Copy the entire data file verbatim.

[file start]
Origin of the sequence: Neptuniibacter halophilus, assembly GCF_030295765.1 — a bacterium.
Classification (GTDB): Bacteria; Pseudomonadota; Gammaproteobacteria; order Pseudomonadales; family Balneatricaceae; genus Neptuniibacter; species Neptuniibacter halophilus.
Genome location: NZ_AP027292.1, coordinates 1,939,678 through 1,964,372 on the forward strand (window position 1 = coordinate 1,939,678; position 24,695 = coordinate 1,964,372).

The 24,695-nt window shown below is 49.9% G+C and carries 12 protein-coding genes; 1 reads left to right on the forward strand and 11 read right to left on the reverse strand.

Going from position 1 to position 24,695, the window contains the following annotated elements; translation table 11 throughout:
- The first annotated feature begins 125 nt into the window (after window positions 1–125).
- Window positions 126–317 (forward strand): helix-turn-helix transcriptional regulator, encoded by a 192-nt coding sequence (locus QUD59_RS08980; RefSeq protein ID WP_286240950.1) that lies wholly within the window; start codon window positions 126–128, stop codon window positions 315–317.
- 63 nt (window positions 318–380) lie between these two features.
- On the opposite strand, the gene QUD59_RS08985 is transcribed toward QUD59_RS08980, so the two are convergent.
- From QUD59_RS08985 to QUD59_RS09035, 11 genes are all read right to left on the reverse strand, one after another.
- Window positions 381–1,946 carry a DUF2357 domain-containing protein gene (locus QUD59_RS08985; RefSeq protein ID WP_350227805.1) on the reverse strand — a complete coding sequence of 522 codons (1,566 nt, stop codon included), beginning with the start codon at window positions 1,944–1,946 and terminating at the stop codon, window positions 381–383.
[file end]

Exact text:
Origin of the sequence: Neptuniibacter halophilus, assembly GCF_030295765.1 — a bacterium.
Classification (GTDB): Bacteria; Pseudomonadota; Gammaproteobacteria; order Pseudomonadales; family Balneatricaceae; genus Neptuniibacter; species Neptuniibacter halophilus.
Genome location: NZ_AP027292.1, coordinates 1,939,678 through 1,964,372 on the forward strand (window position 1 = coordinate 1,939,678; position 24,695 = coordinate 1,964,372).

The 24,695-nt window shown below is 49.9% G+C and carries 12 protein-coding genes; 1 reads left to right on the forward strand and 11 read right to left on the reverse strand.

Going from position 1 to position 24,695, the window contains the following annotated elements; translation table 11 throughout:
- The first annotated feature begins 125 nt into the window (after window positions 1–125).
- Window positions 126–317 (forward strand): helix-turn-helix transcriptional regulator, encoded by a 192-nt coding sequence (locus QUD59_RS08980; RefSeq protein ID WP_286240950.1) that lies wholly within the window; start codon window positions 126–128, stop codon window positions 315–317.
- 63 nt (window positions 318–380) lie between these two features.
- On the opposite strand, the gene QUD59_RS08985 is transcribed toward QUD59_RS08980, so the two are convergent.
- From QUD59_RS08985 to QUD59_RS09035, 11 genes are all read right to left on the reverse strand, one after another.
- Window positions 381–1,946 carry a DUF2357 domain-containing protein gene (locus QUD59_RS08985; RefSeq protein ID WP_350227805.1) on the reverse strand — a complete coding sequence of 522 codons (1,566 nt, stop codon included), beginning with the start codon at window positions 1,944–1,946 and terminating at the stop codon, window positions 381–383.